Multiplying the Moon

The series of poems which opens 'Multiplying The Moon' are my response to my experience of breast cancer. In the aftermath of this illness I found herself writing poems which explore transience, death and survival from many different angles. Some of these pose questions about the way we are treating this planet and a version of the Orpheus and Eurydice story presents the protagonists as buskers on the London Underground. The main theme of 'Voicebox', the long fictional narrative in the middle of the book, is communication. The poem follows the connections and disconnections between its main characters, one of whom is a disabled lad only able to express himself effectively via a computer.

A short sequence draws on findings from the 1901 census to re-create my father's early life,and the understanding I gain from this which help me feel a new closenes with him. Running throughout this book, which I think is my most ambitious, is the investigation of the self and its relationship with the outside world.

Reviewing the book Hilary Llewellyn-Williams said: 'Her impressive 'Insisting on Yellow' was in preparation as she underwent treatment for cancer...this new collection is still more confiden and powerfully realised. it certainly seems as if her poetry has grown in power through her experiences in the underworld... Another characteristic of these poems is their generosity. Always a poet of huan relationships, with their rewards and difficulties, here Myra Schneider reveals the breadth anddepth of her empathy. It is especially apparent in the two extended (prizewinning) narratives: the Orpheus poem and the sequence at the heart of the book, 'Voicebox'.

Price £8.95
ISBN 1-904634-04-4
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Here are two poems from the book:

No opening in the house is shut
but the heat's a cage I have to bear.
By the back door where I burnt
my soles this afternoon I long for air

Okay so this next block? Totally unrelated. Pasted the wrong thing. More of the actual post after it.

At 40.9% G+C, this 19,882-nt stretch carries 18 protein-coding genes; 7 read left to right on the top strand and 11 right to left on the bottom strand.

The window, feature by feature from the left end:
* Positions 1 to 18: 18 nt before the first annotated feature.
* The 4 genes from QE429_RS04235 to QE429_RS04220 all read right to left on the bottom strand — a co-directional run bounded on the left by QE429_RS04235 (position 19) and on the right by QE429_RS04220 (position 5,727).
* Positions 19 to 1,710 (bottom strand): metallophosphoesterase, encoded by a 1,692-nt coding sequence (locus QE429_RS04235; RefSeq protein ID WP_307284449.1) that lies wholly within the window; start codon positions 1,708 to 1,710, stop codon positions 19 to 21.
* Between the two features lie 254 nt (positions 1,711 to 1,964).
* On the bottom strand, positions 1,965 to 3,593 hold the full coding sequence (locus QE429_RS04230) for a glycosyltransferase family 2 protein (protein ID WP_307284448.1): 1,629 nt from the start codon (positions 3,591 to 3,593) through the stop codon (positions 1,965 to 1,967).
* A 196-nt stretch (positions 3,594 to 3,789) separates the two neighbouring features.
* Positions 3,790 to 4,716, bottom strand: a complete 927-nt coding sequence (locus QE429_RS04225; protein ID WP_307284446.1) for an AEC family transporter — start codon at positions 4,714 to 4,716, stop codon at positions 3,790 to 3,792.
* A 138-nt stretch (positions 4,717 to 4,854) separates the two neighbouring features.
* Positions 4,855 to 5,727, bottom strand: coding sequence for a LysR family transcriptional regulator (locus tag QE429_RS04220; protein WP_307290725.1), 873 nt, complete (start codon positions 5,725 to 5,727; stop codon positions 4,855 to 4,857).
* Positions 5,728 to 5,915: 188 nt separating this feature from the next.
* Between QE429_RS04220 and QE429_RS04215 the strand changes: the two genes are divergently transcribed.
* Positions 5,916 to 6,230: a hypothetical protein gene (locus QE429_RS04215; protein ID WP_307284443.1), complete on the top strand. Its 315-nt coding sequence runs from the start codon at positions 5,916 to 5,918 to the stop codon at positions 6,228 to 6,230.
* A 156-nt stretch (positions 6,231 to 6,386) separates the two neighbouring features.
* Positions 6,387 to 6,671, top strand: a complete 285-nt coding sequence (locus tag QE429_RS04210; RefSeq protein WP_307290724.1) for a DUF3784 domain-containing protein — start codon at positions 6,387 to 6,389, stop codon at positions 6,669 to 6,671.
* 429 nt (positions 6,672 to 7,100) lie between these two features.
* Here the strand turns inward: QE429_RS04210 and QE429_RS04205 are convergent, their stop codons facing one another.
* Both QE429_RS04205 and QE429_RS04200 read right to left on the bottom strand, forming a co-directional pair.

cool as a fish's belly to creep out
of Pymmes Brook up the park slope
to my fence, press the milky smell
of midnight blades to my face. Not

a ruffle, not even the owl
calling like an obsessive ghost
from clots of trees. Upstairs the curtains
are undrawn and I watch my self in a mist

of cotton nightdress that hides scars,
uneven troughs, veins that have discoloured
skin with spidery purple tributaries.
And there are my other selves, stars

for eyes, leaning towards the windows:
the one with drive who hoards hope,
the limp moaner, the sympathetic self
and she whose glinting thoughts leap

from the dark of her riverbed. None
of these can lower the temperature,
slow or speed up time, shrink hatreds
fostered for centuries, feed rain

to thirsty fields, muzzle the snout
of danger or make safe the small
creature always crouched at my core.
Powerless then, have I no power at all?

Pushing a pane to its limit, I catch
the moon. Across the window bay
a second jumps whitely into
the blue of night. In the glass I hatch

another and another, bat them from frame
to frame, create a skyful of moons,
ring myself with silver clarity. Cool
begins to whisker the rim of the room.

The House

I am trying to fit you at four months,
your father, a draper's traveller on his own account,
your mother, your brother David who was twelve,
also Samuel Silverman, a tailor,
his wife, their three children and the boarder,
Woolf Chonen, a boot machinist -
I am trying to squeeze all of you into
that small house, 87 Nelson Street
in the parish of St. Philip Stepney, London.

Ninety years later among the re-built
and re-numbered buildings I found
a clutch of narrow terraced dwellings
which hadn't been felled by the twentieth century.
Peering into the dim of a bald brown room,
I made out its black range. Everything tallied
with the one up, one down and basement,
the lavatory and pump in the back yard,
which I'd put together from your stories.

Now it's as if you've returned in full voice
to expound inked facts I've never heard before.
I read them over and over, visualize
how cooking, eating, washing, sleeping,
Yiddish, the Shabbas candles, voices, thoughts,
must have scratched along together, elbowed
for pockets of space, jumbled hopelessly.

And I see how easily it could have happened:
a hand jogged when it was reaching
for the steaming kettle, the spout
tipping water over six-year old Judith,
the unbearable red pain, the scald
of voices. Your sister's name, absent
from the form, is written inside me.

from 'Finding My Father' the 1901 census

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